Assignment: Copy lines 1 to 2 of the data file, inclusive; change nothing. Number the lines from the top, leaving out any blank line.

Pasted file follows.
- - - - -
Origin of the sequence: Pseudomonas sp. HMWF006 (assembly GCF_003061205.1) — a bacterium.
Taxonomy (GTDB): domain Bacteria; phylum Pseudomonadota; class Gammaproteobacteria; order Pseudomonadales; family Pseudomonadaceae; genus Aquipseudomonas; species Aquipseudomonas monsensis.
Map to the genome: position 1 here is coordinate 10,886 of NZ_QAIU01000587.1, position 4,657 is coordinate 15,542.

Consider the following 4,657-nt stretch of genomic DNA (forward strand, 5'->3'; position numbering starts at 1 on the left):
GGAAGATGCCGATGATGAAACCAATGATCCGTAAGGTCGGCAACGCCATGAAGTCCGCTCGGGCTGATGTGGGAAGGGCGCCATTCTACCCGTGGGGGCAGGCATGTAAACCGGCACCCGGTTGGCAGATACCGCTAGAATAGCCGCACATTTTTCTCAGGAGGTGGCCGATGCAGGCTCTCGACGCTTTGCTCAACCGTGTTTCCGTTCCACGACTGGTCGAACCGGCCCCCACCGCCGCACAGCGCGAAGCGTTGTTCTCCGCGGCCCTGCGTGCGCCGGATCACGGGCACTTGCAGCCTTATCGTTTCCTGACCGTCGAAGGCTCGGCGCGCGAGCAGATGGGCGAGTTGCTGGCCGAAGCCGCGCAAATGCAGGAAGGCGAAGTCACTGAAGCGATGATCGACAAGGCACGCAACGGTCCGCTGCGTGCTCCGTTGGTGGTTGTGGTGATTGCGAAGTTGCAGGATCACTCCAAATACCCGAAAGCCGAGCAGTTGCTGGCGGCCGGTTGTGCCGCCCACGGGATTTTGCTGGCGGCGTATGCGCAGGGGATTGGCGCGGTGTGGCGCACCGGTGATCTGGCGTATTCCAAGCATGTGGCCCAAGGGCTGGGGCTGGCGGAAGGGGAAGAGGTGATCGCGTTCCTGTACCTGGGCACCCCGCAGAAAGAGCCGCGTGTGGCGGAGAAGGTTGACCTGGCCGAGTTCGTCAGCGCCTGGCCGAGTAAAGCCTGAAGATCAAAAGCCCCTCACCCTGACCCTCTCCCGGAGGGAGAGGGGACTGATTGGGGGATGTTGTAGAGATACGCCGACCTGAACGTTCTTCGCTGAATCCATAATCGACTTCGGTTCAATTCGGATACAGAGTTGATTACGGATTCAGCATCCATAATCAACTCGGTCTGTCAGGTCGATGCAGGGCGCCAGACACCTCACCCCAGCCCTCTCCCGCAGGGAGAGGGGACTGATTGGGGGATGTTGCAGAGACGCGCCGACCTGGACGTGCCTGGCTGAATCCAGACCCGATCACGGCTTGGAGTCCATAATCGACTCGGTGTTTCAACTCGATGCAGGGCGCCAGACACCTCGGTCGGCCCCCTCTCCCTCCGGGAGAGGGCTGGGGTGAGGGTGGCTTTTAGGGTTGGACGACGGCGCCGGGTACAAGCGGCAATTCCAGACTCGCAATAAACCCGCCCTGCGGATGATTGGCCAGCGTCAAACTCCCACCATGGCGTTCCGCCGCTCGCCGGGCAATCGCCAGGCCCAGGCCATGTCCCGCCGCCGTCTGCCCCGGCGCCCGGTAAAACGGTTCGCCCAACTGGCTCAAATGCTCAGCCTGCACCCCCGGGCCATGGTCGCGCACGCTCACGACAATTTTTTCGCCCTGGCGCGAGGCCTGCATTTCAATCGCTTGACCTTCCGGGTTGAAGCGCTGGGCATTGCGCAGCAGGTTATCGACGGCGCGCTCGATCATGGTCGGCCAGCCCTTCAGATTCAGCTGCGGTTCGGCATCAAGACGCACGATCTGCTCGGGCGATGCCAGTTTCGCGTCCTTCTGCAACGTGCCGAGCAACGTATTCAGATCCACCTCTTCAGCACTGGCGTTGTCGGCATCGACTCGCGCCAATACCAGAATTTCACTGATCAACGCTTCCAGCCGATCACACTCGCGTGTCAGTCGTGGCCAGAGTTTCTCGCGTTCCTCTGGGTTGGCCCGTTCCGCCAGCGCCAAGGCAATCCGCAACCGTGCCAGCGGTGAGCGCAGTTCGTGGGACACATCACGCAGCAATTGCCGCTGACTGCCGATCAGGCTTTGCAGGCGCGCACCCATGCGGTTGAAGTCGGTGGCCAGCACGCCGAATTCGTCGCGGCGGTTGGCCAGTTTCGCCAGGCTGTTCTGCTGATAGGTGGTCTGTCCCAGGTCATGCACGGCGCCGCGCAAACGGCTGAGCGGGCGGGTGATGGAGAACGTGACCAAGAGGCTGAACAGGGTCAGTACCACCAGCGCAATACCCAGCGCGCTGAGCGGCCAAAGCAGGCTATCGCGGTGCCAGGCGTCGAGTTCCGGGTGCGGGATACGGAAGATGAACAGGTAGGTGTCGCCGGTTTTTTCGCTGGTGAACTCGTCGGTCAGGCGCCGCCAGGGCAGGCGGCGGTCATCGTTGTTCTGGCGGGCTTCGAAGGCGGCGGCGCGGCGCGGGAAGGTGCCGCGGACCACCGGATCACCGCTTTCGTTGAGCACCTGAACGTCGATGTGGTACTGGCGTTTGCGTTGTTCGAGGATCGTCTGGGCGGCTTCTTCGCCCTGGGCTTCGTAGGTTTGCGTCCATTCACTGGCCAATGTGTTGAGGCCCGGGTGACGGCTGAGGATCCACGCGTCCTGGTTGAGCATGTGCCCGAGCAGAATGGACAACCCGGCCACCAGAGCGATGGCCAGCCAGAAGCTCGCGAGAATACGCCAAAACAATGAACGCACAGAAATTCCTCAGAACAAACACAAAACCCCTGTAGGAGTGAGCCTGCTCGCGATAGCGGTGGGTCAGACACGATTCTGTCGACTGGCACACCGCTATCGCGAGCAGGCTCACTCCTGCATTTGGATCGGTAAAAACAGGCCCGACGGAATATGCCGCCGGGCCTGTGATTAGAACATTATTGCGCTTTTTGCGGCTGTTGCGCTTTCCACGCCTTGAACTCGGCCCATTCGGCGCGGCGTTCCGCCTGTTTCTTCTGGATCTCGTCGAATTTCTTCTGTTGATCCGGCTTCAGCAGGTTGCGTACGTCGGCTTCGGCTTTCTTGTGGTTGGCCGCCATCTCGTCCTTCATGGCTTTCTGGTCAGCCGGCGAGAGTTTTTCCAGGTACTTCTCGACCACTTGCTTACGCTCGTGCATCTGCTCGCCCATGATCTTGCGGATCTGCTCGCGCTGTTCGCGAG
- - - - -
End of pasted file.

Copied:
Origin of the sequence: Pseudomonas sp. HMWF006 (assembly GCF_003061205.1) — a bacterium.
Taxonomy (GTDB): domain Bacteria; phylum Pseudomonadota; class Gammaproteobacteria; order Pseudomonadales; family Pseudomonadaceae; genus Aquipseudomonas; species Aquipseudomonas monsensis.